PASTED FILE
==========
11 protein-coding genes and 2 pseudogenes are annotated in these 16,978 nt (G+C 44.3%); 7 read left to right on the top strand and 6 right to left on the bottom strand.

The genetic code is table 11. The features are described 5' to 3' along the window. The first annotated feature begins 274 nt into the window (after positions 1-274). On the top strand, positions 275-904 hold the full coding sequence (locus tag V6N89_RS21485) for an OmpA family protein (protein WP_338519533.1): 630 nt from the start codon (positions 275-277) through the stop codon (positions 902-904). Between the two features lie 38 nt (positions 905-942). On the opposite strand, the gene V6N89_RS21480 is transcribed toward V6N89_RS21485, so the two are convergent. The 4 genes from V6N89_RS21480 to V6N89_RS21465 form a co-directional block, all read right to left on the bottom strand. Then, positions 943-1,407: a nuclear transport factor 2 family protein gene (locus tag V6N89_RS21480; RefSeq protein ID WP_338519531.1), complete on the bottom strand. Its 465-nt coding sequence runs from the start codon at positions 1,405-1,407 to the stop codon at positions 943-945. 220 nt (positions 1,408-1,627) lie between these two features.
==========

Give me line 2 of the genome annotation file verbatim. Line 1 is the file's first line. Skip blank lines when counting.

The genetic code is table 11. The features are described 5' to 3' along the window. The first annotated feature begins 274 nt into the window (after positions 1-274). On the top strand, positions 275-904 hold the full coding sequence (locus tag V6N89_RS21485) for an OmpA family protein (protein WP_338519533.1): 630 nt from the start codon (positions 275-277) through the stop codon (positions 902-904). Between the two features lie 38 nt (positions 905-942). On the opposite strand, the gene V6N89_RS21480 is transcribed toward V6N89_RS21485, so the two are convergent. The 4 genes from V6N89_RS21480 to V6N89_RS21465 form a co-directional block, all read right to left on the bottom strand. Then, positions 943-1,407: a nuclear transport factor 2 family protein gene (locus tag V6N89_RS21480; RefSeq protein ID WP_338519531.1), complete on the bottom strand. Its 465-nt coding sequence runs from the start codon at positions 1,405-1,407 to the stop codon at positions 943-945. 220 nt (positions 1,408-1,627) lie between these two features.